Class is not dead - It has been buried alive: Class voting and cultural voting in postwar western societies (1956-1990)

Jeroen Van Der Waal*, Peter Achterberg, Dick Houtman

*Corresponding author for this work

Research output: Contribution to journalArticleScientificpeer-review

Abstract

By means of a reanalysis of the most relevant data source-the International Social Mobility and Politics File-this article criticizes the newly grown consensus in political sociology that class voting has declined since World War II. An increase in crosscutting cultural voting, rooted in educational differences rather than a decline in class voting, proves responsible,for the decline of traditional class-party alignments. Moreover, income differences have not become less but more consequential for voting behavior during this period. It is concluded that the new consensus has been built on quicksand. Class is not dead-it has been buried alive under the increasing weight of cultural voting, systematically misinterpreted as a decline in class voting because of the widespread application of the so-called Alford index.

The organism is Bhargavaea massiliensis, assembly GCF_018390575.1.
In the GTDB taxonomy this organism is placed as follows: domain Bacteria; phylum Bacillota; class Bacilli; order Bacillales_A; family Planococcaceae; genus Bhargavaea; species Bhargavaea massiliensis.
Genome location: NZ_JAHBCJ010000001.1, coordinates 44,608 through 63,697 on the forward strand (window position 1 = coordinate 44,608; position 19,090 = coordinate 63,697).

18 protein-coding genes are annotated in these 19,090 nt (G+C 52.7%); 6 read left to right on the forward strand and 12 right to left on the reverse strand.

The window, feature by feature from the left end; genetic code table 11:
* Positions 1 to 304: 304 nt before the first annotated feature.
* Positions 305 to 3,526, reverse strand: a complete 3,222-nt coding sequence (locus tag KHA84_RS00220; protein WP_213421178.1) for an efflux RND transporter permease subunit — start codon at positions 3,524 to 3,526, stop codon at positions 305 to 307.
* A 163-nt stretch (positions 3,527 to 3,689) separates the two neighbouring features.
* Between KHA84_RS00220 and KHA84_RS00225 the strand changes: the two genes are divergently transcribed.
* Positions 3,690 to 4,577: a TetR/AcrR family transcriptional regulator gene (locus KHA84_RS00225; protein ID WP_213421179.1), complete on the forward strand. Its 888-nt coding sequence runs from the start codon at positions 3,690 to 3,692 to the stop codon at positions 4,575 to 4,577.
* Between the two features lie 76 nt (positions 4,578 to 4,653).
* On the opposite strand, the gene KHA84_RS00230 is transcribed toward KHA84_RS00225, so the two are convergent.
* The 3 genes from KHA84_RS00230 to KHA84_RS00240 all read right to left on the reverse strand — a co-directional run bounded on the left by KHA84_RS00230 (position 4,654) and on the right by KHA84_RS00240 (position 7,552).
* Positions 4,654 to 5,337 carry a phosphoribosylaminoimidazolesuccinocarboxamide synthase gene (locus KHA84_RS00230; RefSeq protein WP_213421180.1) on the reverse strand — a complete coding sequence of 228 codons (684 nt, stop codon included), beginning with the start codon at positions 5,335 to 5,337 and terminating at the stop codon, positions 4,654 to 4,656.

Original languageEnglish
Pages (from-to)403-426
Number of pages24
JournalPolitics & society
Volume35
Issue number3
DOIs
Publication statusPublished - Sep 2007
Externally publishedYes

Keywords

  • death of class debate
  • old versus new politics
  • political change
  • class analysis
  • realignment versus dealignment
  • WORKING-CLASS AUTHORITARIANISM
  • POLITICS
  • VALUES
  • PARTICIPATION
  • DEMOCRACIES
  • TOLERANCE
  • EDUCATION
  • BEHAVIOR
  • ELITES
  • US

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